Soft markets, hard rules put crimp in coal
The story of Wyoming's coal industry today is actually two stories: the Powder River Basin, in the northeast corner of the state, and the ''almost shut down'' southwest and south-central area, particularly around Hanna.
Soft world markets for coal, plus new federal environmental regulations that have undercut Western coal's one-time advantage, have left the state's mines running at less than capacity.
Coal demand is tied to demand for electricity, of course, which has fallen with the recession; and utilities are delaying or even canceling planned power plants. There are rumors of coal companies agreeing to accept somewhat below-contract prices from their customers to keep the contracts from being abrogated.
But here in Gillette, in the Powder River Basin, where coal from the 65 -foot-wide seam all but jumps into the power shovel's bucket, mines are still humming along smoothly, producing coal for $7 to $12 a ton. Coal near Hanna, in thinner beds, costs twice that to produce.
Although 1982 was a sort of pause year for the state's economy, coal output was better than that of the year before. In fact, Wyoming coal production has increased every year for the past 19 years. The state geological survey's ''best guess'' projection is for continued increases, from 112 million tons this year to up 155 million tons by 1989.
''We're seeing the effects of the recession,'' says Earle Bagley, manager of the Sun Company's Cordero Mine here. ''But long term, there's so much heating value in all this coal it's sure to provide a lot of energy for the country.''
The muscular-looking trucks each with their six huge tires, too wide and too slow for ordinary roads, make their Dantean progression in endless circles, hauling away overburden and carrying coal from seam to crusher. As the trucks dump their load, the coal dust whipped in the wind looks like black flame.
Coal leaves the mines of the Powder River Basin in trains of 110 cars, each loaded within about 45 seconds as the silos discharge with a roar.
It's all strip mining, or surface mining, here in the rolling landscape, empty but for cows grazing nonchalantly on a hillside.Around the state one is told that reclamation requirements are as strict here as anywhere else in the country. At the mines, officials maintain that when a mine comes to the end of its 25- to 30-year life, the landscape will look just as it did before the mine was opened, just some tens of feet lower. Original contours will be maintained.
At the Cordero Mine, tour guide Kim Hohnholt explains the care taken with the fine crust of topsoil, only six to 36 inches thick. Mine crews try to keep exposure to the elements to a minimum, and even worry about disturbing the tiny insects that live in the soil. ''We try not to have more than 100 acres exposed at any one time, in any one phase,'' he says.
The Sun Company is particularly proud of an experimental ranch near Buffalo where work with grasses is done so that reclaimed tracts will actually look better than Mother Nature's own handiwork.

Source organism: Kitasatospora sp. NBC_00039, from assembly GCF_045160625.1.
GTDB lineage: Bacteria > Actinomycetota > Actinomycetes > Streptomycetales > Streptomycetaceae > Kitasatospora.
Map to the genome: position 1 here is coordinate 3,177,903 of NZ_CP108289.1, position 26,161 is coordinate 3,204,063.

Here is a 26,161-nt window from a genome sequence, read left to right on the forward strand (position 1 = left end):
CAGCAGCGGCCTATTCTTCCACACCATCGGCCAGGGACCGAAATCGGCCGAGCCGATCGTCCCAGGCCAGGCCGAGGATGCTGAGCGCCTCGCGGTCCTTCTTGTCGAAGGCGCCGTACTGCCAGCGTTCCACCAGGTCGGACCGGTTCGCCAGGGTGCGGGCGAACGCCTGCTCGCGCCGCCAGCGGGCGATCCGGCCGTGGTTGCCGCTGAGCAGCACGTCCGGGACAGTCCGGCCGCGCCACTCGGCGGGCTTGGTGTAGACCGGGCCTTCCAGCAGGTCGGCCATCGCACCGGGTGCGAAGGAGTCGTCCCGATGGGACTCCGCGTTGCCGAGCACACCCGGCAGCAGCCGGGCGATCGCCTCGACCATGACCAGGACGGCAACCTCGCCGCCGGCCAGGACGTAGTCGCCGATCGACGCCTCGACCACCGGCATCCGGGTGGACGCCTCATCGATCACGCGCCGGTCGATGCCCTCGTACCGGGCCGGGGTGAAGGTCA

The Powder River Basin's formula for success in tough times includes use of the flexible truck and shovel operations, easily expanded as demand requires, instead of the more expensive draglines; reliance on long-term utility contracts; and cautious hiring practices. Few if any of the regions are running at capacity, but none have suspended operations, either. In fact Mobil has just opened its Caballo Rojo mine, in the planning since 1975 - a testament to both the lumbering slow pace at which energy projects proceed and also to faith in the long-term value of this area's coal reserves.
There has been underground mining in the southern and western parts of the state, but that coal has been more expensive to produce and has fallen casualty more quickly to the general slack market for coal. In fact, only one underground mine in the whole state is open at the moment.
During its session just ended the state Legislature voted to cut severance taxes on underground coal; this was an effort to increase employment in this part of the industry, although it's unclear what effect it will have.
It was the energy upheavals of the mid-1970s that put this state back in the coal business in a big way for the first time since the railroads went diesel in the 1950s. (The state is now No. 3 in coal production behind Kentucky and West Virginia, and holding steady.) Federal environmental regulations favored the use of the Western states' clean-burning, low-sulfur coal, despite its relatively lower heat content.
But if federal regulation giveth, federal regulation taketh away. New rules require the best available technology - ''scrubbers'' - on all new power plants, no matter what kind of coal they burn. This leaves Western coal without its environmental edge but still hundreds of miles from market. Observers here decline to predict whether the Western states' political clout is enough to win another change in the rules.